Emerging Market Currencies Have Been Downtrending for Three Years

by Short Side of Long

Chart 1: GEM currencies have been in a downtrend for almost 3 years

Emerging Market Currencies

Source: BarChart (edited by Short Side of Long)

As usual, the financial media starts paying attention to any issues, like the current GEM currency sell off, near the end or the climax part of the trend. The chart above shows that the currencies like Turkish Lira, Indian Rupee, Brazilian Real and South African Rand amongst others, have been in a downtrend against the US Dollar since middle of 2011 (Turkish Lira since November 2010). That means, these currencies have been weakening for almost three years, and yet only in the last few months has the attention turned towards them.

Majority of these currencies have now either re-tested or exceeded their 2008 Global Financial Crisis lows. That is not to say that these currencies will not continue to weaken further, however their cyclical downtrends are prolonged and it might be a bit too late to short them blindly right now. Furthermore, US Dollar has recently entered terminal blow off phase against some of these currencies, indicating panic. This is usually witnessed near the end of the trend.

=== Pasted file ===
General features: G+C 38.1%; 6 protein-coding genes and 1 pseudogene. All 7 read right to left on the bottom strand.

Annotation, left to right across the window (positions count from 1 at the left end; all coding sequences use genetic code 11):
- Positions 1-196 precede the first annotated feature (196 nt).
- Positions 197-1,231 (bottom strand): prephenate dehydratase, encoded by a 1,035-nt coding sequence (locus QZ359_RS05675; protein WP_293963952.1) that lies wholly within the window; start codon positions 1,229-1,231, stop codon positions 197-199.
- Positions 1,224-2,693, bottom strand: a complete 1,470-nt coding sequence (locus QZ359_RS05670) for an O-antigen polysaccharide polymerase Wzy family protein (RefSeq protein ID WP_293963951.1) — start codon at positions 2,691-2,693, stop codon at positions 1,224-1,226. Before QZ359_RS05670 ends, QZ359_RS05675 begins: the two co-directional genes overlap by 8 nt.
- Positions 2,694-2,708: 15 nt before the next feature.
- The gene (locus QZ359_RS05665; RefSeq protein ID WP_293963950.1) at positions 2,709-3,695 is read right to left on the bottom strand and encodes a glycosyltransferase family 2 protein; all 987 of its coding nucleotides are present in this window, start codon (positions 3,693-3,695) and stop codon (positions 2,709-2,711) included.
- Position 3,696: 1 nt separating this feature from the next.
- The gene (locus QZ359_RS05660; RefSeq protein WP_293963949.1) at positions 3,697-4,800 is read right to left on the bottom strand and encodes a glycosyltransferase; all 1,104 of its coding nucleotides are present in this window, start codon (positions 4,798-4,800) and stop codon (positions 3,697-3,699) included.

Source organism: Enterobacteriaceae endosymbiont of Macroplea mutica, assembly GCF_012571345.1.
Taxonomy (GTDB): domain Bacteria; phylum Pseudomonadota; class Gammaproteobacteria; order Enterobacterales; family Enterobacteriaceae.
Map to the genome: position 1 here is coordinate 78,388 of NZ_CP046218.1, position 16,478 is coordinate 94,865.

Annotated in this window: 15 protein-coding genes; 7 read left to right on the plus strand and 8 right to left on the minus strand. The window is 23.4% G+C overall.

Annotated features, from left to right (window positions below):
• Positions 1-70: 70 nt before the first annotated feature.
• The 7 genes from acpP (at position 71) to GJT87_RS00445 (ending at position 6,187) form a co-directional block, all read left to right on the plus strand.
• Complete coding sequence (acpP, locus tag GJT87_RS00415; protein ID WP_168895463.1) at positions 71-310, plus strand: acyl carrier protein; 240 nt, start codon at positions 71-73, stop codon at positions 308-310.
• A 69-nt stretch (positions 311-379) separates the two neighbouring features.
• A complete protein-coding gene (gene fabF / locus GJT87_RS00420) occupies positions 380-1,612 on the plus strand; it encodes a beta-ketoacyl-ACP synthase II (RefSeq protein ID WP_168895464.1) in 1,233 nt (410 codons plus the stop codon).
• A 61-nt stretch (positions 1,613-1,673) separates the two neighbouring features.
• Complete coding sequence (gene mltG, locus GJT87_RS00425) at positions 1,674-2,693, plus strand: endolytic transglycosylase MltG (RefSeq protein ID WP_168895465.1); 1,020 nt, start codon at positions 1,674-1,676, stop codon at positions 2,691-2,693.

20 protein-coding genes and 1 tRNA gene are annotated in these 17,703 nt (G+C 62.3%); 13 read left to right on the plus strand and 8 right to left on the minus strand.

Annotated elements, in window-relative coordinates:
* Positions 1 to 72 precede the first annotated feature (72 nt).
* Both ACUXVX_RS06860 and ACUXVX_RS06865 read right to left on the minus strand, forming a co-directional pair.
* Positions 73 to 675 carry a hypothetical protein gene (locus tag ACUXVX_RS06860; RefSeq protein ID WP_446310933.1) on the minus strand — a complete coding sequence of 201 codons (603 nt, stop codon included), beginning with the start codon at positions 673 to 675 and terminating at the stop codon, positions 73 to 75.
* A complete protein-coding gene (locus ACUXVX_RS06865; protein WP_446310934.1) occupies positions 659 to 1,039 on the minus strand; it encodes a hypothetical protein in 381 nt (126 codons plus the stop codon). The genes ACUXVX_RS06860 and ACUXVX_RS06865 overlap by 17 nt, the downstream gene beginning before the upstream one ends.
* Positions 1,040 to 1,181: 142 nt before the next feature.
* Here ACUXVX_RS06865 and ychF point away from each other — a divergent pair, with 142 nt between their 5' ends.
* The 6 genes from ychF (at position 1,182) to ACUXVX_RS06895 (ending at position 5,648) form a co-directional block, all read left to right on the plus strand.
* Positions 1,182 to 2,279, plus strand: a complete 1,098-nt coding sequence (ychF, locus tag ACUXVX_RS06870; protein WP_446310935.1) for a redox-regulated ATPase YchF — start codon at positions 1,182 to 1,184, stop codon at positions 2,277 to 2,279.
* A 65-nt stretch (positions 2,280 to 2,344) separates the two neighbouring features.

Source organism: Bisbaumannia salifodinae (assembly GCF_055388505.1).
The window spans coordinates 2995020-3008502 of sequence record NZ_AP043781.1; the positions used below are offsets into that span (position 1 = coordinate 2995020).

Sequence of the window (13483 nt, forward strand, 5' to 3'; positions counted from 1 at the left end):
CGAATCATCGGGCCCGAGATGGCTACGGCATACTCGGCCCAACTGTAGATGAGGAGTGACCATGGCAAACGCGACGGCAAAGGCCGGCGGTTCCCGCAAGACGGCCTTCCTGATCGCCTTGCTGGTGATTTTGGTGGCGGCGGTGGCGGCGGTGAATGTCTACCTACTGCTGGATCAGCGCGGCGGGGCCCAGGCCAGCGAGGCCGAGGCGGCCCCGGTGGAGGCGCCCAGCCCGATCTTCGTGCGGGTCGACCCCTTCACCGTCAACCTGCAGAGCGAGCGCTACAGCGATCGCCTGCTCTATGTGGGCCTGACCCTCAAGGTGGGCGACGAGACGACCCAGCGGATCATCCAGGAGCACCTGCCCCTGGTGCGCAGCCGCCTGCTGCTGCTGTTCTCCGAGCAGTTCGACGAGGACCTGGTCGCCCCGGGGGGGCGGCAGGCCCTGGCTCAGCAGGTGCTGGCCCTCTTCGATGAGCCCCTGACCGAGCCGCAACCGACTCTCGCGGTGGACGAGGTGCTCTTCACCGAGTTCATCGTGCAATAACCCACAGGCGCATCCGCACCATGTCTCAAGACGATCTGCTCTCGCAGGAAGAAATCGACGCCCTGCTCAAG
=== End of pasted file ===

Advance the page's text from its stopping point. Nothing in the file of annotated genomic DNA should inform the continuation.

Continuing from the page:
Chart 2: Weakness in GEM currencies can usually mark a crisis low

GEM Currencies 6 Month Rolling Return

Source: Nomura Research

The chart above isn’t recently updated, as certain GEM currencies have really been battered over the last 6 month time frame. However, the point of the chart is to show you, the reader, that powerful sell offs and underperformance in the Emerging Market currency space usually signals a crisis low of some kind. Whether it was the Asian Financial Crisis in 1998, the default of Argentina in 2002, Lehman bankruptcy in 2008, or the Euro Crisis episodes in 2010/11 – it is obvious that GEM currencies get hit hard first, due to contracting liquidity. However, from the contrary point of view, extremely oversold levels usually mark the crisis low.

Second observation I would like to make is that, between 2002 and 2008 GEM currencies (just like many other risky assets) performed superbly without too much volatility or downside risk. On the other hand, since 2008 GEM currencies have been extremely volatile and constantly sold off against the likes of strong count parts like the USD. It should be common knowledge to all investors that low market volatility precedes market turbulence, while high market volatility precedes market opportunity. In other words, continued turbulence should eventually present an opportunity, as we’ve seen a crisis after crisis since ’08.


Copyright © Short Side of Long

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